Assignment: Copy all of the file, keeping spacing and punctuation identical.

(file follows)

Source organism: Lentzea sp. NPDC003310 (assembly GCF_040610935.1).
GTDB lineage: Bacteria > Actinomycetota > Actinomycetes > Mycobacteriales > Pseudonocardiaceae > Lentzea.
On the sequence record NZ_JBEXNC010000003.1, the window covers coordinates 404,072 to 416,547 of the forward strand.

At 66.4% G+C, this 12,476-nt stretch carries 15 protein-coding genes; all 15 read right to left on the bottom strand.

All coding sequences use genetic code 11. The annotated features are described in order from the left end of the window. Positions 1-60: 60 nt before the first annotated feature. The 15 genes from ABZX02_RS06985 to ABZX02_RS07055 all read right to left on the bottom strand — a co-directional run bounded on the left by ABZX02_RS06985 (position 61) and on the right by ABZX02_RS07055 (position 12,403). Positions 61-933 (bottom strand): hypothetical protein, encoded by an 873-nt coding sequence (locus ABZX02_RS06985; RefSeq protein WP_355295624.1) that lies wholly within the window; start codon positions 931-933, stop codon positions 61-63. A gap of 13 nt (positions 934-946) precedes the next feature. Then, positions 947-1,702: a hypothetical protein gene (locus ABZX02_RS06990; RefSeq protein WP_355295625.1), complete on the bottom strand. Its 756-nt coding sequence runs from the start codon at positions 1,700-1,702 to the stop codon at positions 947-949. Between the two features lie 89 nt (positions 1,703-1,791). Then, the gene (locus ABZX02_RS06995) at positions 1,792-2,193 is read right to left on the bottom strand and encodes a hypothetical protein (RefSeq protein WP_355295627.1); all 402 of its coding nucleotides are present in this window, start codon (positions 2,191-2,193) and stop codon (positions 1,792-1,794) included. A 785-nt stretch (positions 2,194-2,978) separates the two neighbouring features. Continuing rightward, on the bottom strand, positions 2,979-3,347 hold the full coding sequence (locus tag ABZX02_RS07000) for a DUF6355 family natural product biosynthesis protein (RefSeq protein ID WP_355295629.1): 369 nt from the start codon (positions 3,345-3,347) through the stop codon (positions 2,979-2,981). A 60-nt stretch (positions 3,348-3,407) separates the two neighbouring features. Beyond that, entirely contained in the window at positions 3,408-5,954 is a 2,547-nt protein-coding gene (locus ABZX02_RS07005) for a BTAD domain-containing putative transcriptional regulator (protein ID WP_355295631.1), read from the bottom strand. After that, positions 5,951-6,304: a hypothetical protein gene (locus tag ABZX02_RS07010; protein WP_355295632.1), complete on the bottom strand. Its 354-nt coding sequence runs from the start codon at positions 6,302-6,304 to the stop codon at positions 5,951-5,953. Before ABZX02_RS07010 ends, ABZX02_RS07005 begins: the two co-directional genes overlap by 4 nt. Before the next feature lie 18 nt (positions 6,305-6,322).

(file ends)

Source organism: Lentzea sp. NPDC003310 (assembly GCF_040610935.1).
GTDB lineage: Bacteria > Actinomycetota > Actinomycetes > Mycobacteriales > Pseudonocardiaceae > Lentzea.
On the sequence record NZ_JBEXNC010000003.1, the window covers coordinates 404,072 to 416,547 of the forward strand.

At 66.4% G+C, this 12,476-nt stretch carries 15 protein-coding genes; all 15 read right to left on the bottom strand.

All coding sequences use genetic code 11. The annotated features are described in order from the left end of the window. Positions 1-60: 60 nt before the first annotated feature. The 15 genes from ABZX02_RS06985 to ABZX02_RS07055 all read right to left on the bottom strand — a co-directional run bounded on the left by ABZX02_RS06985 (position 61) and on the right by ABZX02_RS07055 (position 12,403). Positions 61-933 (bottom strand): hypothetical protein, encoded by an 873-nt coding sequence (locus ABZX02_RS06985; RefSeq protein WP_355295624.1) that lies wholly within the window; start codon positions 931-933, stop codon positions 61-63. A gap of 13 nt (positions 934-946) precedes the next feature. Then, positions 947-1,702: a hypothetical protein gene (locus ABZX02_RS06990; RefSeq protein WP_355295625.1), complete on the bottom strand. Its 756-nt coding sequence runs from the start codon at positions 1,700-1,702 to the stop codon at positions 947-949. Between the two features lie 89 nt (positions 1,703-1,791). Then, the gene (locus ABZX02_RS06995) at positions 1,792-2,193 is read right to left on the bottom strand and encodes a hypothetical protein (RefSeq protein WP_355295627.1); all 402 of its coding nucleotides are present in this window, start codon (positions 2,191-2,193) and stop codon (positions 1,792-1,794) included. A 785-nt stretch (positions 2,194-2,978) separates the two neighbouring features. Continuing rightward, on the bottom strand, positions 2,979-3,347 hold the full coding sequence (locus tag ABZX02_RS07000) for a DUF6355 family natural product biosynthesis protein (RefSeq protein ID WP_355295629.1): 369 nt from the start codon (positions 3,345-3,347) through the stop codon (positions 2,979-2,981). A 60-nt stretch (positions 3,348-3,407) separates the two neighbouring features. Beyond that, entirely contained in the window at positions 3,408-5,954 is a 2,547-nt protein-coding gene (locus ABZX02_RS07005) for a BTAD domain-containing putative transcriptional regulator (protein ID WP_355295631.1), read from the bottom strand. After that, positions 5,951-6,304: a hypothetical protein gene (locus tag ABZX02_RS07010; protein WP_355295632.1), complete on the bottom strand. Its 354-nt coding sequence runs from the start codon at positions 6,302-6,304 to the stop codon at positions 5,951-5,953. Before ABZX02_RS07010 ends, ABZX02_RS07005 begins: the two co-directional genes overlap by 4 nt. Before the next feature lie 18 nt (positions 6,305-6,322).